9 June, 2017
Recent White Paper Shows Recovery of Fukushima Fisheries Progressing Smoothly
On June 2, Japan's Fisheries Agency released its FY16 White Paper on Fisheries, covering the period from April 2016 to March 2017. The document focused on the recovery status of fisheries since the giant earthquake that struck northeastern Japan on March 11, 2011.
In particular, the White Paper said that during the one-year period between February 2016 and January 2017, the ratio of fisheries landings to major local wholesale markets in Iwate, Miyagi and Fukushima Prefectures had recovered to seventy percent of what they had been immediately before the disaster, namely, between March 2010 and February 2011. Meanwhile, the monetary value of the fish caught was found to have reached ninety percent of pre-disaster levels.
Looking at Fukushima Prefecture alone, the corresponding values were seventy-five percent of fisheries landings and fifty-five percent in terms of value compared with the pre-disaster period.
Since the last three months of 2014, monitoring of radioactive materials in fisheries products in Fukushima Prefecture in the wake of the nuclear accident at the Fukushima Daiichi Nuclear Power Plants has not found any marine products with radioactive concentrations above the reference value. Only seven such samples among freshwater species were found in FY16.
As of March 31 this year, the area off Fukushima Prefecture subject to trial fishing operations (toward the resumption of full-scale fishing) had expanded to all waters, except for the area lying within a ten-kilometer radius of Fukushima Daiichi. Meanwhile, the number of fish species that can be caught has increased from the initial three to ninety-seven.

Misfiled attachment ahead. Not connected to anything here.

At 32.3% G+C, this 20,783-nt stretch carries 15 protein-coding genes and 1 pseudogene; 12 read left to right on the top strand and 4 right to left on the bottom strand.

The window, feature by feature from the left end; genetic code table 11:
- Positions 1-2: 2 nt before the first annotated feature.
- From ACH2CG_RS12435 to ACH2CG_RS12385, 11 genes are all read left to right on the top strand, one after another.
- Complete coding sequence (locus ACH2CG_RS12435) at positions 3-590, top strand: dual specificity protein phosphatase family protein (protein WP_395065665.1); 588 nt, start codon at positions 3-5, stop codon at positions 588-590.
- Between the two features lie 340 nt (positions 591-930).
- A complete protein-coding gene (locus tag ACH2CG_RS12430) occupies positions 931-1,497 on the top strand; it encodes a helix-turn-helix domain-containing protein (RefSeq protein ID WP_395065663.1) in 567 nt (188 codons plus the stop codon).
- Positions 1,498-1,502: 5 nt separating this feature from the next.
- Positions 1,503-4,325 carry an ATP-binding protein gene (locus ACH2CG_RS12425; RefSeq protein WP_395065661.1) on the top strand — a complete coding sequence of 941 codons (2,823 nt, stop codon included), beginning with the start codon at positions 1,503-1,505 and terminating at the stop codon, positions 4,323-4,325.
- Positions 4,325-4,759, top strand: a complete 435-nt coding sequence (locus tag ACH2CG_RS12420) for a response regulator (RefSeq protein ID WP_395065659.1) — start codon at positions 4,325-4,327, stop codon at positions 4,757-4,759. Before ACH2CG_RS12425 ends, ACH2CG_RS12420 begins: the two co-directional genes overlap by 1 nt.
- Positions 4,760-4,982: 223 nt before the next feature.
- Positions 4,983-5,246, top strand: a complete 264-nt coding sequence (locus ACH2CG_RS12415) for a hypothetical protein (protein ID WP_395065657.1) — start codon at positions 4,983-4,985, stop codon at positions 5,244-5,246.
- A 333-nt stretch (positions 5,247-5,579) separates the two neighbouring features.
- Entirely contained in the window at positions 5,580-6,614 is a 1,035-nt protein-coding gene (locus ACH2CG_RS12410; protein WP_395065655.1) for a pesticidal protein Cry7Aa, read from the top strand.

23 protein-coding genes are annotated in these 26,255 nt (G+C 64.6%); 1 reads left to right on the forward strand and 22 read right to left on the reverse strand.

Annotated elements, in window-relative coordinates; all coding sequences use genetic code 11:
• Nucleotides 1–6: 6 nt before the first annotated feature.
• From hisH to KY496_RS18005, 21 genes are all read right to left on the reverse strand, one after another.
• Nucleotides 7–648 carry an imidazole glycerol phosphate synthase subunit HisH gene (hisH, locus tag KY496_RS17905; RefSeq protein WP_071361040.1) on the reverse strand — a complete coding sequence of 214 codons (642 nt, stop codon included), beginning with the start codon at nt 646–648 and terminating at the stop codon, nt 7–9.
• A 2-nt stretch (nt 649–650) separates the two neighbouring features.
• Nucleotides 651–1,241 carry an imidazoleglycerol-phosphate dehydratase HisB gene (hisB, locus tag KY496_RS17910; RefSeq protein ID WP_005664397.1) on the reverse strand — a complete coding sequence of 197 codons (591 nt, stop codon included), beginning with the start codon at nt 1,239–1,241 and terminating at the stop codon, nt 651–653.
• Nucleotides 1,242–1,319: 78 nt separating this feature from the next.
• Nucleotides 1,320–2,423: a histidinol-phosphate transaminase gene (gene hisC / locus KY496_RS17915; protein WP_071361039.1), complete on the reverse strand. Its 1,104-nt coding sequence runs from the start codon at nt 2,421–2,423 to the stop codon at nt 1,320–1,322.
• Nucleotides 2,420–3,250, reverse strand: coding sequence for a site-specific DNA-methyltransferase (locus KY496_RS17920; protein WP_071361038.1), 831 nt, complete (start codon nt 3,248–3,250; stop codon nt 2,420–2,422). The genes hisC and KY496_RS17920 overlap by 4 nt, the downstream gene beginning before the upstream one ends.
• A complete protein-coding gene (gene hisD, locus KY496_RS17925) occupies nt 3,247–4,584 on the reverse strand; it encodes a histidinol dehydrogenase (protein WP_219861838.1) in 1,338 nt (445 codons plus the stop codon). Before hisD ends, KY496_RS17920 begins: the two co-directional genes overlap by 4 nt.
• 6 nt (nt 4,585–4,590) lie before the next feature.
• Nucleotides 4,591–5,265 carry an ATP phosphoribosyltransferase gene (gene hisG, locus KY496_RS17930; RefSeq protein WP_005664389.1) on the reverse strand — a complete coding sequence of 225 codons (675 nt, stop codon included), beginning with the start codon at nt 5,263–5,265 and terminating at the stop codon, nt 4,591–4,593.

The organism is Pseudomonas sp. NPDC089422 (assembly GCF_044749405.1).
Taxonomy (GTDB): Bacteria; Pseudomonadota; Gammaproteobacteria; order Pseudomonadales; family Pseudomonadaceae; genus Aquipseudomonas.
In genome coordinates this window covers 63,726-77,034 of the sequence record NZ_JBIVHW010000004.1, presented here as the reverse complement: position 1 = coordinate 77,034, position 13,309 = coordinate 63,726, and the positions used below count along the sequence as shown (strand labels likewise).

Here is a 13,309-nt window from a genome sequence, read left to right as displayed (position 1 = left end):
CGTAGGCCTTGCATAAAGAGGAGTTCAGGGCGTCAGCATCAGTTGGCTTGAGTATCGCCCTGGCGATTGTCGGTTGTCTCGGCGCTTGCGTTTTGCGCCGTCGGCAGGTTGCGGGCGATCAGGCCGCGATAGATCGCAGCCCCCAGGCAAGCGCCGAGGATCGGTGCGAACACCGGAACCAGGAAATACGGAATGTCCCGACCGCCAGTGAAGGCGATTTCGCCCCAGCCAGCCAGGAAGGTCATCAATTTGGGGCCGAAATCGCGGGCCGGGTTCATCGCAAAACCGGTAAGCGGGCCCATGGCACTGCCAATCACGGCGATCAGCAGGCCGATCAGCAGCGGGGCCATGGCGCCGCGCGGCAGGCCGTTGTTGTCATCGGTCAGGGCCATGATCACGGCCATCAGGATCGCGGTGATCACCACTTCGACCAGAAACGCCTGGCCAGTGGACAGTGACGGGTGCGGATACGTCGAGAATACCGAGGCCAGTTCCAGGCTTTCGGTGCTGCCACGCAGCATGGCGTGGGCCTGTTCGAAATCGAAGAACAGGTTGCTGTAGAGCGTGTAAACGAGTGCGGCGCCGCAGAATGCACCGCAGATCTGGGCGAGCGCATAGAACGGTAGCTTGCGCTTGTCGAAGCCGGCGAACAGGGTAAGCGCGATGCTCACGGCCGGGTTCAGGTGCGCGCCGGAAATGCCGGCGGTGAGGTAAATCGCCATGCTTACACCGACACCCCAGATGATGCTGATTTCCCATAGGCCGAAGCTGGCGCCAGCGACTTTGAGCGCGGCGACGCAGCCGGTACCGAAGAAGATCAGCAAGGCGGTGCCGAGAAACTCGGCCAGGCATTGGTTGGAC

The volume of fish catches in the area grew from just 122 tons in 2012 to 2,100 tons in 2016. It is expected that “steady activities will lead to resumption of full-scale fishing,” according to the document.
Moreover, of the fifty-three countries and regions that had restricted imports of marine products from Japan after the accident, some twenty, as of March 31 this year, had fully lifted their restrictions.
In addition to domestic efforts to combat unfounded fears and rumors, the recently-released White Paper also talked about the need to provide appropriate information overseas, including publicizing the results of inspections and making them available in other languages.
A special column within the document introduced case studies of post-disaster reconstruction, including trial fishing and sales of flounders produced in Fukushima, known as Joban-mono, whose landings had ranked third nationwide before the disaster. Also mentioned were activities to support the teaching of elementary school classes based on materials on the cultivation of oysters produced by a group of young members of the fisheries council in Kesennuma City (Miyagi Prefecture).